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Togo Adopts Constitutional Change: President to be Elected by Parliament

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Togo, a nation with a long history of presidential rule, is undergoing a significant shift in its political landscape as lawmakers approve a constitutional change that alters the process of electing the country’s president.

Despite being labeled as a democracy on paper for nearly five decades, Togo has been dominated by just two presidents since 1979. The recent move comes after Faure Gnassingbé’s controversial ascent to power in 2005, succeeding his father, Gnassingbé Eyadéma, who ruled Togo for nearly four decades.Togo Adopts Constitutional Change: President to be Elected by Parliament

Earlier this week, Togolese lawmakers passed a constitutional amendment that strips the president of significant powers, relegating the role to a ceremonial position with an extended tenure of six years.

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This marks the country’s second major constitutional revision in five years, following the implementation of a two-term limit for presidents in 2019. However, as the amendment does not apply retroactively, Gnassingbé remains eligible for two additional terms after already serving 15 years in office.Togo Adopts Constitutional Change: President to be Elected by Parliament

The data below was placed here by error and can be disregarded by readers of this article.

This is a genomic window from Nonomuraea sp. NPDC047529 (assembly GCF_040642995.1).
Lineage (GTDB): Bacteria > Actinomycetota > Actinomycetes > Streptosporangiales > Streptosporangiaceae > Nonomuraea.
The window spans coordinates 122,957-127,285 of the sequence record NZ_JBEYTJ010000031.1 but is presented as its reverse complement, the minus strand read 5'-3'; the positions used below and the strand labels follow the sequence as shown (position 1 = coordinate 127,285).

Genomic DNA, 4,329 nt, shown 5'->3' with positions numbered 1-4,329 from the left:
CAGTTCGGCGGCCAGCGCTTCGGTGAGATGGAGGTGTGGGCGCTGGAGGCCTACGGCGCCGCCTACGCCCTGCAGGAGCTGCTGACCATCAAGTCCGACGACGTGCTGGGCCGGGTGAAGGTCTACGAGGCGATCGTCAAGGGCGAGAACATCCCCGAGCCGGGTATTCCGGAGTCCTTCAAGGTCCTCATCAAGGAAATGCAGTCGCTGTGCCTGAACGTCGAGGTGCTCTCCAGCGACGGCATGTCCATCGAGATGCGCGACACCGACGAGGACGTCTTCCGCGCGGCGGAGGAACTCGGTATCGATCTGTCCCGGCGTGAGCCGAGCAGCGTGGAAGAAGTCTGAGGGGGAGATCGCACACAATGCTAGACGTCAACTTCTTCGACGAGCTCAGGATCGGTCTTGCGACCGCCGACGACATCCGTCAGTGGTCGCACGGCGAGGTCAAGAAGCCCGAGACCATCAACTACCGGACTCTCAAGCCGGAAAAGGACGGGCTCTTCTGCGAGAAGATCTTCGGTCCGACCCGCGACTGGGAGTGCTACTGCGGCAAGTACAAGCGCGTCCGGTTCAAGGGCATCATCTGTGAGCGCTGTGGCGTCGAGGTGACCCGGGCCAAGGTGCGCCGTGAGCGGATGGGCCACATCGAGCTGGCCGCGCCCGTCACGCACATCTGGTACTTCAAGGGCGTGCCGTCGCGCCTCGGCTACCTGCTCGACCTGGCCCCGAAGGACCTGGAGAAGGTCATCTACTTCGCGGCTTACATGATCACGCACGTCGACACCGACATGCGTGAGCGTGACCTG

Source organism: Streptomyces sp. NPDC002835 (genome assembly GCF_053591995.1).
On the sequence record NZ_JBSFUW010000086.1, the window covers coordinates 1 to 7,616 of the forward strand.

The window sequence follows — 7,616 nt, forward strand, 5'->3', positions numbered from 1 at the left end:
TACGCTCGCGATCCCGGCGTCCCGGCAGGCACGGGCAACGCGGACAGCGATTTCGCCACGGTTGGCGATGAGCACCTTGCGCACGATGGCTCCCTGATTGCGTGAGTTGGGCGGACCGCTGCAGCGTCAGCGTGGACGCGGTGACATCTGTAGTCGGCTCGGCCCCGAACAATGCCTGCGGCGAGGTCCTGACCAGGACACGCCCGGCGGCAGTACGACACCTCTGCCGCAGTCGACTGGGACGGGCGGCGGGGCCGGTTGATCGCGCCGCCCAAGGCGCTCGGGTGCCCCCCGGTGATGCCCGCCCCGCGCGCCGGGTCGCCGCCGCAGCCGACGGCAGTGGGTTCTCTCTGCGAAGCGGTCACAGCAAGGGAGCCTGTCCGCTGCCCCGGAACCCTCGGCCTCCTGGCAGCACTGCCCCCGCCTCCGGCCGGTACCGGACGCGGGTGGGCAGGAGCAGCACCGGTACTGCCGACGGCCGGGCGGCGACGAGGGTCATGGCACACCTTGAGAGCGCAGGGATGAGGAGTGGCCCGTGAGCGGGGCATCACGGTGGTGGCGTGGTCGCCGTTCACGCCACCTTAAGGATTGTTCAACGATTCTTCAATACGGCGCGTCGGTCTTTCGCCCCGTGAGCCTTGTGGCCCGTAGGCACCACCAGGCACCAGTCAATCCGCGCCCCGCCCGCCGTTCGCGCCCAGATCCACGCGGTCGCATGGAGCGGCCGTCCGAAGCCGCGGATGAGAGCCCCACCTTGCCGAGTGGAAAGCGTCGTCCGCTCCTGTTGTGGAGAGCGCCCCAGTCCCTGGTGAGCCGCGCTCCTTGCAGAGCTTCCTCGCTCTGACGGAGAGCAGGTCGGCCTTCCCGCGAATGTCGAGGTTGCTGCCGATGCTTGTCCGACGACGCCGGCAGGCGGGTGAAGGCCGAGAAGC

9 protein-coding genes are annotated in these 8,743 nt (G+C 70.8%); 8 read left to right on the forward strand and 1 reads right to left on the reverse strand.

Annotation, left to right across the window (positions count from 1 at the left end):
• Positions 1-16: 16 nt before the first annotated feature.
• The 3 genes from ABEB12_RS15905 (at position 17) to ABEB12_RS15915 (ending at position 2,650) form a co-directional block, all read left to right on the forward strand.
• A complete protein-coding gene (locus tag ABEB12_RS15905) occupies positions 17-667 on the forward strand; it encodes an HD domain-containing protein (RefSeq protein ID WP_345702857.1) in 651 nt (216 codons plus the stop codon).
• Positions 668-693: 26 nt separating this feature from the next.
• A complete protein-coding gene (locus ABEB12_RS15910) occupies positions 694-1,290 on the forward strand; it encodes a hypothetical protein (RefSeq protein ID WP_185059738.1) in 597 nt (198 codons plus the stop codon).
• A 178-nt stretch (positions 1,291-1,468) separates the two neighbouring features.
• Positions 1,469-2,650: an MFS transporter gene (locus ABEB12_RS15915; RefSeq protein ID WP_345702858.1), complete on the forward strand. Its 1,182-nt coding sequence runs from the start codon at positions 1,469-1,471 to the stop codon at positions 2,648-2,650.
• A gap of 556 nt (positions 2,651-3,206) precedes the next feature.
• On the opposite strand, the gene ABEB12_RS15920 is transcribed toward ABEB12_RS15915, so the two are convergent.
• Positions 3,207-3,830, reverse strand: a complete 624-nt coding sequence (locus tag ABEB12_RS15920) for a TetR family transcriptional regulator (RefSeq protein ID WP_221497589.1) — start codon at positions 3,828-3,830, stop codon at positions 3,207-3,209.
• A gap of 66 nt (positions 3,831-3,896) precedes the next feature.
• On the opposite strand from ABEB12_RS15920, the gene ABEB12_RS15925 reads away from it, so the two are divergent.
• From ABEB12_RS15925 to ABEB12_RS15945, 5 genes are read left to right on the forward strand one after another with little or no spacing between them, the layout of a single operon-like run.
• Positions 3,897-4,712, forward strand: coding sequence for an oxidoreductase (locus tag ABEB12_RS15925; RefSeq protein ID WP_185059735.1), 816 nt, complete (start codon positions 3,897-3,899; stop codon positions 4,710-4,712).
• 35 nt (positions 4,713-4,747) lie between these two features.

Under the new system, presidents will no longer be directly elected by the public but instead will be selected by parliament “without debate.” Executive power will be vested in a “president of the council of ministers,” signaling Togo’s transition towards a parliamentary form of governance. The timeline for implementing this new law remains unclear.

According to the amendment, the president of the council of ministers will serve a single six-year term and will be either the leader of the majority party or the leader of the winning coalition in legislative elections. The constitutional change passed with minimal opposition, with only one MP voting against the bill and another abstaining. Notably, opposition parties, largely absent from the legislative process, have faced challenges in Togo’s electoral landscape, marked by violence and allegations of irregularities.Togo

As Togo prepares for upcoming parliamentary elections next month, the absence of opposition candidates underscores ongoing political tensions within the country. With the political landscape evolving rapidly, Togo stands at a critical juncture in its journey towards democratic reform.

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